July 27, 2020 Op-Ed By: Heajin-Hailie Kim
Amidst calls for legislative change surrounding the police, there have been many issues addressed by the New York City Council: reallocating a billion dollars from the New York Police Department into education, housing and social services.
While these are important steps to take in reforming the NYPD, there also needs to be discussion about police interactions with youth.
The racial lines in police interactions with adults can also be seen in police interactions with young people, according to the Civilian Complaint Review Board’s “Report on Youth and Police”, predominantly affecting “young males of color” who were 64.8 percent of those affected.
This number is similar to the fact that 68 percent of people arrested for social distancing violations citywide were black. According to research conducted at the University of Texas at San Antonio, youth who were stopped more often by police officers were more likely to report emotional trauma.
Their findings show that youth’s perceptions of their negative encounters with officers could also be harmful to their emotional health. If being stopped and frisked by police has this much impact on a young person, we must take explicit steps to protect minors who are arrested and held in police custody.
On a list of recommendations by the CCRB is a recommendation to “create a stricter requirement on officers to notify parents or guardians when a young person is brought into the police station” is both a crucial and poignant one.
Currently, while parents are notified, a delayed notification of over three hours is not considered a misdemeanor. Furthermore, in a case cited by the CCRB, parents of young people held in police custody “were not called until the children were handcuffed to a bar in the juvenile room and frisked.”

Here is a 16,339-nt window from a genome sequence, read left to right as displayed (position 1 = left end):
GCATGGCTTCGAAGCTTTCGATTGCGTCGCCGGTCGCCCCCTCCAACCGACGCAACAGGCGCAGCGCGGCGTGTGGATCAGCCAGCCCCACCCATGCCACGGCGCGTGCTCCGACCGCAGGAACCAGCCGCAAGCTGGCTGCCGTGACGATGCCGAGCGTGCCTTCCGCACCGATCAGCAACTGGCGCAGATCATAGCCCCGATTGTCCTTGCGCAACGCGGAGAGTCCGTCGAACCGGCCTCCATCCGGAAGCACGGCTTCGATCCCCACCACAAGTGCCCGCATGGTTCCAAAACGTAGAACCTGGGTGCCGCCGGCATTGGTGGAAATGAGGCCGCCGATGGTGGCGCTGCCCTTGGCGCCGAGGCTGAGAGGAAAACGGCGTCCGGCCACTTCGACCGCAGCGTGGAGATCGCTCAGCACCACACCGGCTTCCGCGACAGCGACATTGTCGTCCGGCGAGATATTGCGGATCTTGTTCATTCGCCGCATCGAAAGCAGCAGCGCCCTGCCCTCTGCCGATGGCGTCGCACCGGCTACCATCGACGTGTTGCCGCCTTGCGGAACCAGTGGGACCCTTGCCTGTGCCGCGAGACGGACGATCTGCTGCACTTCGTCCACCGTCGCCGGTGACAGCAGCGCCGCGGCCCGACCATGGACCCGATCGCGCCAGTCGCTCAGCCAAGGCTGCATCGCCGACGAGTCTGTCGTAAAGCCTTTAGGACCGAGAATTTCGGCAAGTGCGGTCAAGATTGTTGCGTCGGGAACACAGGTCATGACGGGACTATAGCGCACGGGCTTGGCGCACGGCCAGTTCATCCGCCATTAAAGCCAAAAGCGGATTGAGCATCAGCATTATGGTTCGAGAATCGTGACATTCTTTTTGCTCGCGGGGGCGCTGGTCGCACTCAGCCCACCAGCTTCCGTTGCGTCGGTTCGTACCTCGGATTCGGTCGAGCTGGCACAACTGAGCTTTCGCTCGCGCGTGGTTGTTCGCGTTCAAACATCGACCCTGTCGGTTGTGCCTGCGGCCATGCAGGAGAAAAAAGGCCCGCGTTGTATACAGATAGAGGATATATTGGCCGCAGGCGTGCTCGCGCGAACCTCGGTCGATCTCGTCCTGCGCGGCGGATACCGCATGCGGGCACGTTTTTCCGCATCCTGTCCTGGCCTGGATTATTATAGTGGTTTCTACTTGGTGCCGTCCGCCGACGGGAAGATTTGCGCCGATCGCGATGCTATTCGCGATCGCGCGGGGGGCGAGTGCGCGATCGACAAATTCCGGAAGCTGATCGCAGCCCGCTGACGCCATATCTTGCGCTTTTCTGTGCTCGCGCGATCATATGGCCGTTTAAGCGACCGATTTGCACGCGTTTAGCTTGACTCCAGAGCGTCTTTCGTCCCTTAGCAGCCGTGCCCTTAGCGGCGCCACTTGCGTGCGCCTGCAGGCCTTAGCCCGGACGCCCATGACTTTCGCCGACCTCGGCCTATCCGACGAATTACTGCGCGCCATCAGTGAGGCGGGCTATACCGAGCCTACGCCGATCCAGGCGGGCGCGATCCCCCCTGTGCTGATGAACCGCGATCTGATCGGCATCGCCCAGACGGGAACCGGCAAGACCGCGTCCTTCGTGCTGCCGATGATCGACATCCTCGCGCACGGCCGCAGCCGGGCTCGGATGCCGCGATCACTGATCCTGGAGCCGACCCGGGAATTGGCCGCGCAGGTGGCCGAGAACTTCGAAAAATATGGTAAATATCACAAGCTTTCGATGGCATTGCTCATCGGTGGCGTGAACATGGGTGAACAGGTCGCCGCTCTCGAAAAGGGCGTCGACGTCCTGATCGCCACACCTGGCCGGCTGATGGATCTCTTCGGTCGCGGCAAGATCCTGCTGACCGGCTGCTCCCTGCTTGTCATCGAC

Furthermore, the report states that the youth(s) involved were not able to speak with their parents until after they were released. Considering some children mentioned in the report are as young as 8, the delayed notification to a parent/guardian while holding a child in custody for over three hours is unethical, especially considering young people are less likely to know their rights.
Timely notification of a minor’s parent is crucial, and there are two ways to make this protocol in police interactions with youth. The first is to remove the vagueness of the phrase “timely notification” by specifying that an arresting officer must contact a guardian of the minor’s choice within the first hour of an arrest. The second is to enforce this by making it so that if an officer does not comply, it is marked on their record as a misconduct.
This is a start, and considering the fact that the officer is already in contact with the guardian, it should also become protocol to allow minors to speak with a guardian of their choice within the first hour of their arrest as well, with the same consequence in place for officers who fail to let a child in their custody to speak to a parent/guardian.
Passing this as legislation, and taking measure to enforce this, would increase transparency in how police treat our young people.
Under Governor Cuomo’s direction, local governments have until April to re-imagine policing in New York City. A good start, though it cannot possibly address all the systemic issues in our police system, would be to ensure that parents or guardians of minors in police custody are informed and allowed to speak to their children.
Reading other reports from the Civilian Complaint Review Board and their recommendations, while also pushing to have an elected Complaint Review Board, would help New York City understand what needs to be done, as well as extensive dialogue with the communities most affected by police misconduct.
Hailie Kim is an adjunct professor in the English department at Hunter College. She is running for City Council in district 26 to represent Sunnyside, Woodside, Long Island City and parts of Astoria.